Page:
Sunday, 17 August 2014

Supergirl #4 - The Borrowed Brain.

Supergirl #4, The Borrowed Brain, cover
As we all know, no good ever came of having a brain.

I happen to know this because I happen to know that all the worst ideas in human history were conceived by people with a brain.

If only we all had the intellectual development of a lettuce; how peaceful the world would be.

Well, that was all very philosophical. I feel like Stan Lee, rappin' with his readers in Stan's Soapbox.

As regards the brain situation, clearly this is a rap that needs laying down on Supergirl, as she literally - and unwisely - gives a would-be master criminal a piece of her mind.

What happens is this. As desperate for a bunk-up as ever, Linda Danvers instantly falls in love with David, a student she meets at a pool party.

Supergirl #4, Sappy love
It's true! Stay clear of his sappy love, Linda!
With the inevitability of night following day, it turns out he's a criminal genius who only wants to hang around with Linda so he can use her as an alibi. You have to hand it to Supergirl, her homing beacon for inappropriate romance never seems to get weaker.

Sadly, David isn't as bright as he thinks he is because, trying to get brownie points with the authorities, he gives himself massive brain damage whilst saving one of Linda's flatmates from death in a swimming pool.

Well, there's no way Supergirl's going to let her latest dreamboat be a vegetable for the rest of his life. So, with the aid of a Kandorian scientist, she transfers some of her brain cells into David's head.

Supergirl #4, brain surgery
Don't try this at home, kids.
There's only one problem.

The new brain cells promptly give him super powers, enabling him to embark on an even better life of crime than before.

Except it doesn't - because no sooner has he begun his super crime spree than he loses his powers and Supergirl hands him in to the cops.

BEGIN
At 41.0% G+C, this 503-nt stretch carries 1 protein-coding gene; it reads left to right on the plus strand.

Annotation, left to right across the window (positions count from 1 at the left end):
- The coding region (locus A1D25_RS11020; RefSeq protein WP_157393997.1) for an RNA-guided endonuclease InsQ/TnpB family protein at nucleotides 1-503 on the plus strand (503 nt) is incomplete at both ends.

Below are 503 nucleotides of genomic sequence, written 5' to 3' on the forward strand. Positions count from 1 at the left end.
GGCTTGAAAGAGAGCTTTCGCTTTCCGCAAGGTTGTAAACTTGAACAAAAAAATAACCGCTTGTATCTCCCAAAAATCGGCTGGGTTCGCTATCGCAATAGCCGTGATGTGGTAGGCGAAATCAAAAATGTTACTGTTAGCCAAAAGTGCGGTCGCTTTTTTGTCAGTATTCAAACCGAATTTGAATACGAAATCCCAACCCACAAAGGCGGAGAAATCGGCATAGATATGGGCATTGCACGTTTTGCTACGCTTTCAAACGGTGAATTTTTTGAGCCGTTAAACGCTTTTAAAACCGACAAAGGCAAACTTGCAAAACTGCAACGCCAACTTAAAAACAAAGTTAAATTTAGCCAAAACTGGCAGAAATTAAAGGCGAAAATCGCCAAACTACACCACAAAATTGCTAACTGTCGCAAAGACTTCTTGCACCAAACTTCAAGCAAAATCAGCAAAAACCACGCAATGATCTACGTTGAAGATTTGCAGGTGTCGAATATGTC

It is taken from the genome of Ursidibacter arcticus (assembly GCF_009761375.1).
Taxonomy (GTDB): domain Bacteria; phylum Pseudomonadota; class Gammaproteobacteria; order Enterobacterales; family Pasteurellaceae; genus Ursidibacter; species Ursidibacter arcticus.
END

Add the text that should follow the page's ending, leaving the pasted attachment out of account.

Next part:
Will Linda Danvers ever develop the sense to find a decent boyfriend?

Supergirl #4, Super-DavidObviously not.

After all, where would DC's Silver and Bronze Age writers have been without every boyfriend she ever had turning out to be a robot/woman/horse/statue/murderer/ghost/whatever?

On the face of it, this issue should be a reason to celebrate as, after three issues of Supergirl coming up against no kind of threat to her at all, she finally comes up against someone who can be a match for her, thus theoretically upping the dramatic stakes.

Sadly, the dramatic stakes remain well and truly un-upped, as no sooner has she encountered David in his super form than he promptly loses his powers. Again, I suspect this is down to the comic having to accommodate a Zatanna back-up strip and therefore the page count having to be kept down.

Yet again, there's no mention whatsoever of mysterious flatmate Wanda Five. I really would love to know just what happened with that storyline. I'm starting to wonder if Supergirl's murdered her and the truth is being kept from us.


Anonymous said...

The whereabouts of Wanda Five is one thing, you're missing the bigger question in this run of comics, Steve - where are Supergirl's boots?

Those slippers - or ballet shoes or whatever - just aren't right. I suspect the presence of red kryptonite may be involved here.


Steve W. said...

Personally, I'm hoping Superman is going to start fighting crime while wearing a nice pair of loafers.

Anonymous said...

A Supes sandals with socks combo would be good.


Russ said...

I don't buy the excuse of the story being lame because of the low page count. Stan and Steve could've taken the same premise and done a truly freaky story in five pages; Eisner may have needed a whopping seven pages. This is just bad writing, though its badness is kind of pathetically endearing.

Anonymous said...

"Pathetically endearing". If I had a nickel (or pence) for every time I heard those words.

The Prowler (is a quaint four page bad story).

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